C4SS Feed 44 presents Dawie Coetzee's “There is More to Industrial Enclosure than Patents” read and edited by Nick Ford.

I wonder about the motivation in forgoing these patents, given that many are relatively toothless. Tesla obviously wishes to play the heroic underdog, to imply solidarity with the open-source movement despite operating in an industry legally effectively prohibited from embracing open-source methods in any meaningful way. Open-source becomes trivial when subject to the sort of model conformity which a type-approval regime requires. The resulting lack of diversity of possibility and ad-hoc flexibility is analogous to the difference between representative democracy (let’s all vote on what same things all of us are going to be required to do) and anarchy (let’s all do different things, as and when we variously choose.) Hence, no technological change but only political change is capable of changing the motor industry. Tesla’s very existence counts against them.

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How “Intellectual Property” Impedes Competition

Any consideration of “intellectual property rights” must start from the understanding that such “rights” undermine genuine property rights and hence are illegitimate in terms of libertarian principle. Real, tangible property rights result from natural scarcity and follow as a matter of course from the attempt to maintain occupancy of physical property that cannot be possessed by more than one person at a time.

“Intellectual property,” on the other hand, creates artificial scarcity where it does not naturally exist and can only be enforced by invading real, tangible property and preventing the owner from using it in ways that violate the supposed intellectual property rights of others. As Stephan Kinsella points out, had a particularly gifted Cro-Magnon man been able to patent the building of log cabins, his heirs today would be entitled to prevent us from building cabins on our own land, with our own logs, until we paid whatever tribute they demanded. …


These four articles include provocative looks at the copyrighting of digital culture and the rising global struggle against it. “Guerrilla Open Access Manifesto” is the work of Aaron H. Swartz (1986–2013), a young brilliant hacker and information-justice activist driven to suicide in January 2013 by a long campaign of abuse by an out-of-control federal prosecutor. Additional essays include “Thoughtcrime” (2003) by market anarchist philosopher Roderick T. Long, the“Crypto Anarchist Manifesto” (1994) from the Cypherpunks FAQ, and the memorial “Aaron Swartz and Intellectual Property’s Bitter-Enders” (2013) by Thomas L. Knapp.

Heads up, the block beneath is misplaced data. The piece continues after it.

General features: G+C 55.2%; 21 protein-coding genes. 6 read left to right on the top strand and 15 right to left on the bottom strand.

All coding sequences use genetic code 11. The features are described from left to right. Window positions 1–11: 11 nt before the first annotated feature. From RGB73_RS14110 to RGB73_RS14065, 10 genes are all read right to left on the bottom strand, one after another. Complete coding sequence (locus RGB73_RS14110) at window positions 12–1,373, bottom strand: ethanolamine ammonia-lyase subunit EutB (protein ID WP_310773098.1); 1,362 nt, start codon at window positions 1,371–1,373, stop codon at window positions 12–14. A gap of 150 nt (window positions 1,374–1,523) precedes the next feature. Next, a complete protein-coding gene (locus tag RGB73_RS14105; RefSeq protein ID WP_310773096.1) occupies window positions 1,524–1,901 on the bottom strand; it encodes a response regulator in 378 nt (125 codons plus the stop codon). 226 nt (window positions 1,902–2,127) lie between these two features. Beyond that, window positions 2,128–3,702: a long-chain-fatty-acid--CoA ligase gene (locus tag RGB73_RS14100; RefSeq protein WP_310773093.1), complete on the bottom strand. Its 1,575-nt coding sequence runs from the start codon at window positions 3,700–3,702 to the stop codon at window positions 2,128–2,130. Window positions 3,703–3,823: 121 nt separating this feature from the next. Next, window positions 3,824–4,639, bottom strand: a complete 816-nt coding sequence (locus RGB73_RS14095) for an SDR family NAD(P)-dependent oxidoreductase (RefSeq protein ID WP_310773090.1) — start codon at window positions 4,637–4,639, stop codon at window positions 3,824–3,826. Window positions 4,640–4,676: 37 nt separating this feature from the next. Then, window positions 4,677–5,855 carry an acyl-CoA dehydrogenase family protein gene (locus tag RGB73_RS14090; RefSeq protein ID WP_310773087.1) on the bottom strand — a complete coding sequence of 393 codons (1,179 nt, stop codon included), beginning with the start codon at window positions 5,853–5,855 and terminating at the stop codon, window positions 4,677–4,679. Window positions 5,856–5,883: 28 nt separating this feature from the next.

“Information is power. But like all power, there are those who want to keep it for themselves. The world’s entire scientific and cultural heritage, published over centuries in books and journals, is increasingly being digitized and locked up by a handful of private corporations… . Scanning entire libraries but only allowing the folks at Google to read them? Providing scientific articles to those at elite universities in the First World, but not to children in the Global South? It’s outrageous and unacceptable. ‘I agree,’ many say, ‘but what can we do? The companies hold the copyrights, and it’s perfectly legal – there’s nothing we can do to stop them.’

“But there is something we can do: we can fight back. … It’s called ‘stealing’ or ‘piracy,’ as if sharing a wealth of knowledge were the moral equivalent of plundering a ship and murdering its crew. But sharing isn’t immoral – it’s a moral imperative… . There is no justice in following unjust laws.

“We need to take information, wherever it is stored, make our copies and share them with the world. We need to take the stuff that’s out of copyright and add it to the archive. We need to buy secret databases and put them on the Web. We need to download scientific journals and upload them to file sharing networks. We need to fight for Guerrilla Open Access… .”

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C4SS Feed 44 presents Grant Mincy's “IP is a Hurdle to Self-Direction” read and edited by Nick Ford.

This is the curse of IP – excessive restrictions upheld by laws used to protect the “economic rights” of authors. Instead of promoting scientific progress we are instead beholden to copyright. Instead of allowing human innovation to flourish, we are told ideas should be owned. IP reserves itself the monopoly of coercion. It does not exist to ease, facilitate and grant social innovation – it prevents such progress. IP is a hurdle to self-direction and thus the inclined labor of human beings. The solution is to question and dismantle this authority, furthering our progress towards a free society.